Rush Nigut makes a wonderful point about the importance of being observant, and he separates listening from observation in saying in the comments, "You need to observe rather than listen." I think both are equally important. I'll explain...
A few years ago, I was trading email with my friend, Bella, and she said something that stuck with me: she said that it's all about paying attention. By paying attention, we can salvage any relationship in our lives that might be in trouble, be it with a customer, a friend, or a spouse. People are flattered when you pay attention to them.
Have you ever gone into a store and seen a clerk remember someone's name and favorite order? "The usual today, Mrs. Jones? The caramel cappuccino with a half-twist of lemon and a sprinkle of nutmeg?"
Didn't that person feel important? Didn't you think they were important as you watched this exchange?
Or what about when your significant other hands you your Christmas gift and it's something you mentioned in passing 6 months ago while walking through the mall?
Moments like these cement loyalty big time.
Rush is right - observation is key, and incidents like these show that we are observant.
In his book, The Relationship Cure, John Gottman says this:
While understanding metaphors and all the various forms of nonverbal communication can boost your ability to connect with others, you won't get far without a strong foundation of good, basic listening skills. Your knack for drawing others out and expressing genuine curiosity about their lives can be a real boon to bidding for connection and establishing satisfying relationships. Good listening skills can help you to feel easy in all sorts of social situation, and to build the kind of rapport that leads to solid emotional bonds.Observation is irreplaceable, and I think the same attentiveness that we show through observation is exhibited in our listening.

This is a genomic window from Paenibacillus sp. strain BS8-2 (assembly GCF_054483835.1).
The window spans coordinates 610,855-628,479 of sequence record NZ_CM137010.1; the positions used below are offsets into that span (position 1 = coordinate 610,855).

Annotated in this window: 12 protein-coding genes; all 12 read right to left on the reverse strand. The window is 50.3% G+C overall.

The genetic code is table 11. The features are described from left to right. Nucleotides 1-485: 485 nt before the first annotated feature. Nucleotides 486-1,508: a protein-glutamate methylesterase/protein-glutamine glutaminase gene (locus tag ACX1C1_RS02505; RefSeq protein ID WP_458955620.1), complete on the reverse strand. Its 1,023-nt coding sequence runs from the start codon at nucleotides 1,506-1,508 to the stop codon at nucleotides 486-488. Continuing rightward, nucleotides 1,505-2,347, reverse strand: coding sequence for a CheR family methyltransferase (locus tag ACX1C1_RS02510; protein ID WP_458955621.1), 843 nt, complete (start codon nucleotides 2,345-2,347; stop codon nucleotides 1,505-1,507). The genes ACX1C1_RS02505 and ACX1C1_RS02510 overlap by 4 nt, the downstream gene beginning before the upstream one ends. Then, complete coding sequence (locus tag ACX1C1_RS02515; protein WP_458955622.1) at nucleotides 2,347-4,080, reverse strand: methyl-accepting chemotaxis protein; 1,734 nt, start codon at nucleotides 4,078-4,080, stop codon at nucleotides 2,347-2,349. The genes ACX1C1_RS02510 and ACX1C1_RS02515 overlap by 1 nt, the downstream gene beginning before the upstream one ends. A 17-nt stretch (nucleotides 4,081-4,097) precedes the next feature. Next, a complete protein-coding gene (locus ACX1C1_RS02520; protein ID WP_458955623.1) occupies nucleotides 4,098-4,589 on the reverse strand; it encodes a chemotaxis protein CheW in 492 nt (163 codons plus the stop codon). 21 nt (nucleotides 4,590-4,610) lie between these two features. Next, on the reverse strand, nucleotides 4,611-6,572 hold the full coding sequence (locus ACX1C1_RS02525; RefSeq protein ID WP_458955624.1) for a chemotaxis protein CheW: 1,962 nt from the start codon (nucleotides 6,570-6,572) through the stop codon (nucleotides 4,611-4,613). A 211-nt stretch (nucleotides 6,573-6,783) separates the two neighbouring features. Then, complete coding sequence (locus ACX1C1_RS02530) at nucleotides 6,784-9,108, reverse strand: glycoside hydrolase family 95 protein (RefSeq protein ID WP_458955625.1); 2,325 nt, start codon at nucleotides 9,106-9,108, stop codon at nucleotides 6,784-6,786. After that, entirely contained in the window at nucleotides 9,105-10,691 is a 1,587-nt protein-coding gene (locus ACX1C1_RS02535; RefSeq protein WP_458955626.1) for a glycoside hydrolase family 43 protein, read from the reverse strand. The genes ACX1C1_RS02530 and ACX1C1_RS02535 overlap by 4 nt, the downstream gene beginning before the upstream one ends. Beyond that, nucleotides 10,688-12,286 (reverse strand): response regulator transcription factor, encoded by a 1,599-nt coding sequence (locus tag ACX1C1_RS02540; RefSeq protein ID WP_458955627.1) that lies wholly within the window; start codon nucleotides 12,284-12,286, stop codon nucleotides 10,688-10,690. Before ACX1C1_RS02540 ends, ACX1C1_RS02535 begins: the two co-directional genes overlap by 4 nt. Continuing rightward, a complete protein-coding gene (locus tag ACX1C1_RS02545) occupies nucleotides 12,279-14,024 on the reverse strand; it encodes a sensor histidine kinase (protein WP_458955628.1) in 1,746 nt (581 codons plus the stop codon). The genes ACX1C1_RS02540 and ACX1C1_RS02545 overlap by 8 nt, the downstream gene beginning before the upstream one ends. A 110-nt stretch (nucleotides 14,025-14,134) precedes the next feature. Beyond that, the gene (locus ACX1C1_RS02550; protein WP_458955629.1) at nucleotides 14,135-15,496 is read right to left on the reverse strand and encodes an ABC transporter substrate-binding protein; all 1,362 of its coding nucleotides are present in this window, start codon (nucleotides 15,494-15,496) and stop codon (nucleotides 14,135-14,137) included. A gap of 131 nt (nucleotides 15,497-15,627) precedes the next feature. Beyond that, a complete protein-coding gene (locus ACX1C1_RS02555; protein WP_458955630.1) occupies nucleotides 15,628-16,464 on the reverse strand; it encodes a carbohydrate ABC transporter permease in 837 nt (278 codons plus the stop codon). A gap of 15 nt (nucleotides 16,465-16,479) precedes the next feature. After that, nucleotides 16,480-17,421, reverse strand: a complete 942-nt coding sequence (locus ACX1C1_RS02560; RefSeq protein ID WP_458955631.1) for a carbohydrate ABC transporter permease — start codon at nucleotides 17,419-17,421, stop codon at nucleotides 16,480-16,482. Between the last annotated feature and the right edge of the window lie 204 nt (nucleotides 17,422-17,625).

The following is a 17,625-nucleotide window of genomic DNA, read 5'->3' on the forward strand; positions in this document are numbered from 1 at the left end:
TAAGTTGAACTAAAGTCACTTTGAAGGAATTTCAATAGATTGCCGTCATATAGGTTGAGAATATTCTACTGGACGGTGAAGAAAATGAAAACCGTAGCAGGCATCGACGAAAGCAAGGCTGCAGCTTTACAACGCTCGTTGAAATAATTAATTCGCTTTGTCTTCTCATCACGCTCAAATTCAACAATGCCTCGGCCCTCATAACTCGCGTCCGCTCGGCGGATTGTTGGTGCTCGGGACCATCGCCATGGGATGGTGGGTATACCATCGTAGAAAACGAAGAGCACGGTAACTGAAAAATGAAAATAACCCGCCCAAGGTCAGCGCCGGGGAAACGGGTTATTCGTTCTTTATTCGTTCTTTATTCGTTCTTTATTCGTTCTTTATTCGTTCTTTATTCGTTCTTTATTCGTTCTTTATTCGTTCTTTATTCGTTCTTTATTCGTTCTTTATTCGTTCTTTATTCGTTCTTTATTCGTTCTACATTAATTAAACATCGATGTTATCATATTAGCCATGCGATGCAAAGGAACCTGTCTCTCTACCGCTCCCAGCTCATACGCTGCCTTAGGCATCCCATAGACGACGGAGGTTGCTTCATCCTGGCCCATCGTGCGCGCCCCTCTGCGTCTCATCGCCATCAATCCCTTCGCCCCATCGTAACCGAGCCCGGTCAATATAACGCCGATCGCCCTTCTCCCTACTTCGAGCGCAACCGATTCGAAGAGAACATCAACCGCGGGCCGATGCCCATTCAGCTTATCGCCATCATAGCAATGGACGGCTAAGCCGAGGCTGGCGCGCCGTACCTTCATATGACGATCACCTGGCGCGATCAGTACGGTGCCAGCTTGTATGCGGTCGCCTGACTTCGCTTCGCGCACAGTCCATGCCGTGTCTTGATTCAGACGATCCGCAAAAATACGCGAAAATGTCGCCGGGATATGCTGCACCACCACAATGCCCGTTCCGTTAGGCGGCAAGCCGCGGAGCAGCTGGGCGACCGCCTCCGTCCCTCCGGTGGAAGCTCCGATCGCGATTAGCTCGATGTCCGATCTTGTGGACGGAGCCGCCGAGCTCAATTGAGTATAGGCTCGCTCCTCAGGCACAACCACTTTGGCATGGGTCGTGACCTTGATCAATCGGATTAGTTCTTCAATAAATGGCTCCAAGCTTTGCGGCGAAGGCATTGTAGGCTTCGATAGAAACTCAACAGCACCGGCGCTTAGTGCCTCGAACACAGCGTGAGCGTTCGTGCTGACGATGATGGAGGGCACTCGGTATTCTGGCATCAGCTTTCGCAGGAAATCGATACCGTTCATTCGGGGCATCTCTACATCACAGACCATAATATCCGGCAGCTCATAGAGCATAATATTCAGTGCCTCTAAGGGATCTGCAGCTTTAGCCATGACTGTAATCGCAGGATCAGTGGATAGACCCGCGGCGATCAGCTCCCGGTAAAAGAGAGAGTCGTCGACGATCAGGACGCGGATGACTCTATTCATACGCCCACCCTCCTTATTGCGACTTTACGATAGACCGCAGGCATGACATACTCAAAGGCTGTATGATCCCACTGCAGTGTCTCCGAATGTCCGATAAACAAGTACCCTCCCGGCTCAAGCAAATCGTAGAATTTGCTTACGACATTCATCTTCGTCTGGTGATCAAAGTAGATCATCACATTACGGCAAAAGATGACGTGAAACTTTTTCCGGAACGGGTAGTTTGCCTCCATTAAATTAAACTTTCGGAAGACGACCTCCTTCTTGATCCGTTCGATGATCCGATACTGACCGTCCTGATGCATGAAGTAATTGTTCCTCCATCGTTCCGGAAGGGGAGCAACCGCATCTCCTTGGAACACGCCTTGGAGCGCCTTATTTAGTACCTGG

Dale Carnegie said:
"You can make more friends in two months by becoming genuinely interested in other people than you can in two years by trying to get other people interested in you."People have to see that we're paying attention. Listening does that in conversation through the use of questions and body language. Observation can too, but I think it's tougher to show it through observation. Because perception = reality, we might be paying devout attention by observing, but I don't know that people would get the message that we're clued in. And they need that. They need to see indications that we're focused on them. Listening, and what we communicate verbally and nonverbally when we do listen, signals that we're paying attention in a more immediate sense than just observation can.
I'm totally diggin' the comments these days. Lots of smart insight, and I hadn't yet considered observation in this thread of Listen Well posts, but I will.